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J Invest Dermatol. 1992 Apr;98(4):410-6.

Degradation of fibronectin and vitronectin in chronic wound fluid: analysis by cell blotting, immunoblotting, and cell adhesion assays.

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1
Department of Cell Biology and Neuroscience, UT Southwestern Medical Center, Dallas, Texas 75235.

Abstract

We used a combination of cell blotting, immunoblotting, and cell adhesion assays to analyze fibronectin and vitronectin in wound fluid from acute and chronic wounds. Acute wound fluid (e.g., suction blister fluid, mastectomy fluid) contained intact fibronectin and vitronectin as major cell adhesion proteins. In marked contrast, chronic wound fluid samples from three of 11 patients with venous stasis ulcers showed complete degradation of vitronectin and degradation of fibronectin into small molecular mass polypeptides less than 125 kDa. Three of these polypeptides--54, 93, and 125 kDa--were biologically active in promoting cell attachment and were recognized by monoclonal antibodies that bind fibronectin near the arg-gly-asp (RGD) domain. In wound fluid samples from the other eight of 11 patients, only slight degradation of vitronectin and fibronectin occurred, which resulted in a mixture of mostly intact molecules along with large fragments. Intact fibronectin in chronic wound fluid samples contained the ED-A domain, which showed that fibronectin synthesis occurred locally in the wound bed. Wound fluid containing extensively degraded vitronectin and fibronectin reversibly inhibited cell adhesion, and excess fetal bovine serum, but not purified fibronectin, neutralized the inhibitory effect. We suggest that protease activity in some chronic wounds may cause degradation of adhesion proteins and prevent cell adhesion necessary for normal wound closure.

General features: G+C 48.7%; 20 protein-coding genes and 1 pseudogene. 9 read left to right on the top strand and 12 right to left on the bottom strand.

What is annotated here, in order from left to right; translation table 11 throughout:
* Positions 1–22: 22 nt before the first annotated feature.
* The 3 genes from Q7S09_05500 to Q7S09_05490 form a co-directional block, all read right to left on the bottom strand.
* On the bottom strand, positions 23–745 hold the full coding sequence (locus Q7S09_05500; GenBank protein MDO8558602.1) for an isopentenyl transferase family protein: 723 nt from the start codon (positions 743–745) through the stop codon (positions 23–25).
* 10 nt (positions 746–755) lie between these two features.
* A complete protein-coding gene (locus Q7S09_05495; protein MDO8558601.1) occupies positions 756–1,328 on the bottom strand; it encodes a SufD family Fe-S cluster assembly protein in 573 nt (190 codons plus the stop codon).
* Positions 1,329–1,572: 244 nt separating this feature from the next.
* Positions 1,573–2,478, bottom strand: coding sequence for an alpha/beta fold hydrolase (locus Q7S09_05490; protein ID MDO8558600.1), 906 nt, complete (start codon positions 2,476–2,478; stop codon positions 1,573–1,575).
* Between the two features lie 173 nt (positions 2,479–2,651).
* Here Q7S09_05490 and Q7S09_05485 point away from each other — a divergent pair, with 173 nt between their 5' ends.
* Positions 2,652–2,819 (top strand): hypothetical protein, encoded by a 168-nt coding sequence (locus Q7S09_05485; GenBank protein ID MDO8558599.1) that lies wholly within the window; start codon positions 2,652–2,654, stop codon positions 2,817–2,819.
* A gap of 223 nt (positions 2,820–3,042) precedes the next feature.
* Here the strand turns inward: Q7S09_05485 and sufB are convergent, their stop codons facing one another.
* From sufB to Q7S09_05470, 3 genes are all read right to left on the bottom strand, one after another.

PMID:
1372338
DOI:
10.1111/1523-1747.ep12499839
[Indexed for MEDLINE]
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